I feel that we should not blindly accept everything we call tradition; that in fact we should constantly reflect upon tradition and established practices. But change or innovation must be preceded by deep reflection and adequate research and analysis where indicated. When I feel that a change or an innovation might be in order, I start by raising questions and try to think the possible answers.

For example: Why should the swara-s start with sa and why should the sollu start with tat di thorn nam, that is, why start with 'tat'. A plausible answer is: in Om tat sat, 'Om' is sruti, 'tat' is laya and 'sat' is swara.

Similarly, it is my view that the saptaswara-s, the saptatala-s and the 72 melakarta raga-s have, with regard to the number aspect, originated from the Gayatri mantra.

Scholars of the past, in writing treatises and prescribing rules, must have been inspired by similar speculations and deductions. Changes we effect as a result of our thought-processes today would likely become reference points for future generations.

I do not approve of the practice of giving new names to old items and calling it innovation. This is the case with an item called Nrityopaharam, which is merely a new name for the varnam given by a well-known dancer and guru; old wine in a new bottle is not innovation. According to the sastra-s, names should be meaningful, suitable (anvarthanama). Changes made should be meaningful. For example, at one time, performances used to start with a sabdam praising the king, like 'Krishnaraja salamurey'. Guru Ellappa thought 'salamurey' was out of place in modern times and replaced it with 'namostutey'.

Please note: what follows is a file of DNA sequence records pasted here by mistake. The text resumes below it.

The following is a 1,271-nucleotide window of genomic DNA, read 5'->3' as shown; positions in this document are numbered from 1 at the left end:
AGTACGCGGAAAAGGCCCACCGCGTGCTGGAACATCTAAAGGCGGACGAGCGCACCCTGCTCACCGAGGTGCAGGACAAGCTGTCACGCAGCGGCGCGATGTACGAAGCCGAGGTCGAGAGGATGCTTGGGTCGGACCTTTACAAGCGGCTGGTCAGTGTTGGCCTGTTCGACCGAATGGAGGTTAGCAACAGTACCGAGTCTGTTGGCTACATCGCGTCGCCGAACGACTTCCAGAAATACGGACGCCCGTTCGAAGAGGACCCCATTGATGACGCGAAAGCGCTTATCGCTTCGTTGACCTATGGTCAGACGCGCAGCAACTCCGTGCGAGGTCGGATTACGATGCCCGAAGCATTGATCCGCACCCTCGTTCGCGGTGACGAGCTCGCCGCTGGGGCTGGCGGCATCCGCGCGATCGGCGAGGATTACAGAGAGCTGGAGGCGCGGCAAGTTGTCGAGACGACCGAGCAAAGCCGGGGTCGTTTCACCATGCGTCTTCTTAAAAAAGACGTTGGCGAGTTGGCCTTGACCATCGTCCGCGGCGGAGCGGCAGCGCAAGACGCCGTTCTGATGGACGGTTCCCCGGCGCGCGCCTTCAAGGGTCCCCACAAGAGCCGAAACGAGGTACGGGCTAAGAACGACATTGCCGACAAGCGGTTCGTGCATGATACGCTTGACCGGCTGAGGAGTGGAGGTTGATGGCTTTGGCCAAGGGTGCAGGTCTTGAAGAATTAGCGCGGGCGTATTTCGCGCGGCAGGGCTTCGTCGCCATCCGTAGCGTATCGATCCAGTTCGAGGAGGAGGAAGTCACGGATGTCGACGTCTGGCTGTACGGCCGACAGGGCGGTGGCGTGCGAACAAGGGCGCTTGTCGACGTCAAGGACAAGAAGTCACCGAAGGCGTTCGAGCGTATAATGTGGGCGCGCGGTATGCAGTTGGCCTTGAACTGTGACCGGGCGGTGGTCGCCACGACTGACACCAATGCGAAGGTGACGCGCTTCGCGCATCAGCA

By the way, the sabdam seems to have begun in the Maratha period. The nattuvanar, with the two percussionists players on either side of him, would move forward and backward along with the dancer. And to create the proper mood, the percussions would start with the sollu: Tatdhana dhandhana, tatdhimi dhimi dhimi, tajham jhana gina, tatdhimi dhimi kita, taam, tei tatha taam in Triputa tala. Because of this sound, it was called sabdam. This is the explanation given by Prof. P. Sambamoorthy


Abhinaya requires a proper understanding of both the text and sub-text of the song, a proper understanding of the inner meaning of the features or events to which references or allusions are made. Thus:

• There is a difference between Ramabana and Manmathabana, but most people move the hands/arms

in the same way for both and this is wrong. When Rama's arrow strikes, one would be wounded and bleed, but regrettably this is what many dancers show for Manmatha's arrow also. Manmatha's arrows are made of five flowers, those of aravinda or lotus, asoka, chootha or mango, navamallika or jasmine, and neelotpala or lily which blooms at night. Each signifies a particular stage in the progress of love between a couple. Moreover, Manmatha's bow is a bent sugarcane and its depiction does not call for the suggestion that it is made of hard wood as in the case of Rama's bow. Also, while it is correct to show Rama's arrows are kept in a quiver, it would not be right to do so with Manmatha's arrows made of flowers; if they were stuffed in a quiver, obviously they would be crushed.

• The phrase 'tapatraya harudai' occurs in the Todi varnamRoopamu joochi. Most dancers interpret it as suggesting mere suffering. But "traya" actually indicates three difficulties, namely those flowing from aadhyatmikam (sins committed in a previous birth), aadideivikam (calamitous or malefic effects of the five elements and the planets which are beyond our control), and aadibhoutikam (wrong deeds committed knowingly in the present life). This explanation conveyed through appropriate sanchari-s will be quite novel.